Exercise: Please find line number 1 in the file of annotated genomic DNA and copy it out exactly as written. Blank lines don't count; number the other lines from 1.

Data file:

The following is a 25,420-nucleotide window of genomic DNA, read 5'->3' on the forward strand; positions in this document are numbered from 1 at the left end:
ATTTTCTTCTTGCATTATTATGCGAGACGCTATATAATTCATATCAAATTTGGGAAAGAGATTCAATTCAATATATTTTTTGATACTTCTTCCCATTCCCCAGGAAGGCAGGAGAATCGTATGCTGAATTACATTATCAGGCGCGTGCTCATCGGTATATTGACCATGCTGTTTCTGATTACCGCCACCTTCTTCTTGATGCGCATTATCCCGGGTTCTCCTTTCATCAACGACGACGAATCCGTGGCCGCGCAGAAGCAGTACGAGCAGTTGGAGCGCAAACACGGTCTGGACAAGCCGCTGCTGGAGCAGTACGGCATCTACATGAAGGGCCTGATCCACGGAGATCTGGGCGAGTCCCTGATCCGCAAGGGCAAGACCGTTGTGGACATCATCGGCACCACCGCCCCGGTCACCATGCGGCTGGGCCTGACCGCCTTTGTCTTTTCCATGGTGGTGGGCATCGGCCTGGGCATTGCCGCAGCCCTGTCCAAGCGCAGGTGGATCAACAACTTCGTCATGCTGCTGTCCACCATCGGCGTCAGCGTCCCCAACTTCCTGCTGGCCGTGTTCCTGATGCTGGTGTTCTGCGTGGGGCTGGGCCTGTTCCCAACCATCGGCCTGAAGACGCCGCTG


The following is a 25,420-nucleotide window of genomic DNA, read 5'->3' on the forward strand; positions in this document are numbered from 1 at the left end: